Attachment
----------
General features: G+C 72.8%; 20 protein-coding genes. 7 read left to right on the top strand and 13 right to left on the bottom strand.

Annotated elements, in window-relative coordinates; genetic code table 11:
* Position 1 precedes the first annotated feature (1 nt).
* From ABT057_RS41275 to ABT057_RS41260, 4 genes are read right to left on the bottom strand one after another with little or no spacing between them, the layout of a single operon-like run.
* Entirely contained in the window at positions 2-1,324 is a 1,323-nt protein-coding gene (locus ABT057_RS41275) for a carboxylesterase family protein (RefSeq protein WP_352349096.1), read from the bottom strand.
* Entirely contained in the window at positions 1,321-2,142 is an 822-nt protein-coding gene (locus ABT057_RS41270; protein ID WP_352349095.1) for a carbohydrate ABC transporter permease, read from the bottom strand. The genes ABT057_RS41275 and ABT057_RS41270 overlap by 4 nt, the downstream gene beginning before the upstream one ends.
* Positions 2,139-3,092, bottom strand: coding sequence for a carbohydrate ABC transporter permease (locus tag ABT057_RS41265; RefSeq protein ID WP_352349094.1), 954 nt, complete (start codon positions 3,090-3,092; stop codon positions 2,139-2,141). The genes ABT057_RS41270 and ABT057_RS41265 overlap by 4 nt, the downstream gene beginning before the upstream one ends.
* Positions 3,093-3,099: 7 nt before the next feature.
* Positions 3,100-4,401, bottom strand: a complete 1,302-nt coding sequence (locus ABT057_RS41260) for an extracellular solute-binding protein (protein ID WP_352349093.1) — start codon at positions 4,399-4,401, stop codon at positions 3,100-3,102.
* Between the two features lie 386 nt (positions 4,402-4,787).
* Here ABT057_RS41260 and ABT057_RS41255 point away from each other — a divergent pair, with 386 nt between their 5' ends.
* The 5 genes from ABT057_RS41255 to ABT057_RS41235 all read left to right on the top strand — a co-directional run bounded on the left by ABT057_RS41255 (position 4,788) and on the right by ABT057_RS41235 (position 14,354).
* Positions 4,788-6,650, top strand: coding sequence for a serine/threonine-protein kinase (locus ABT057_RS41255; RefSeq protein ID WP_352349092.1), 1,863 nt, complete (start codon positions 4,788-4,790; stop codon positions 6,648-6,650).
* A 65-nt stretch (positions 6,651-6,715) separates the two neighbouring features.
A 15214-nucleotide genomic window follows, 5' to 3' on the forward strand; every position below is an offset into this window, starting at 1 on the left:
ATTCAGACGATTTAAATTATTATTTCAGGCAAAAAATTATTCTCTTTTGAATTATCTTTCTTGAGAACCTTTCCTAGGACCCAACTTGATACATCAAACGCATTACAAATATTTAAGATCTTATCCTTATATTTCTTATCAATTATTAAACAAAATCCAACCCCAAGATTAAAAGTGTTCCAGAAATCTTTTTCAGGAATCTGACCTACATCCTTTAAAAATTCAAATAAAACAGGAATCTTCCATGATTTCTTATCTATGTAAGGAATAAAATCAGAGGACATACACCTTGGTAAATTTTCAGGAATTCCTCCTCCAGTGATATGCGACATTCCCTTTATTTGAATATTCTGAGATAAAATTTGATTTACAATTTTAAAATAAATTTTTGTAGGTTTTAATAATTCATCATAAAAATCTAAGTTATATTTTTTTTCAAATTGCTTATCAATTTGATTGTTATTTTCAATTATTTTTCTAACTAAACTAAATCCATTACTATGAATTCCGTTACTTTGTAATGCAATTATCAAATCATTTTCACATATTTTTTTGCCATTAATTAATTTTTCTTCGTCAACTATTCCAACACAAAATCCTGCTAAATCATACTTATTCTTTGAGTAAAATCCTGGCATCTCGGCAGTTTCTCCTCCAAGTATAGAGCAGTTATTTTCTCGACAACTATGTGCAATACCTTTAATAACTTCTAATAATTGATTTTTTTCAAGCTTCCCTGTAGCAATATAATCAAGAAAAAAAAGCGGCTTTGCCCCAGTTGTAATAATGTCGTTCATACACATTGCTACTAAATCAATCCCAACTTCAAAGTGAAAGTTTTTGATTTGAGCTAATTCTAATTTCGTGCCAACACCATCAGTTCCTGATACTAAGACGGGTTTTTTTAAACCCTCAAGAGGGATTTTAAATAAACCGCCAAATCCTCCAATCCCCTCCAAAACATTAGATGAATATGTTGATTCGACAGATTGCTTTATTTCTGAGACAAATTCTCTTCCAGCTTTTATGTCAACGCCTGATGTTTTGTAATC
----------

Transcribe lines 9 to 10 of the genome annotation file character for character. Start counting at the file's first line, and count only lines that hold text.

* Positions 3,100-4,401, bottom strand: a complete 1,302-nt coding sequence (locus ABT057_RS41260) for an extracellular solute-binding protein (protein ID WP_352349093.1) — start codon at positions 4,399-4,401, stop codon at positions 3,100-3,102.
* Between the two features lie 386 nt (positions 4,402-4,787).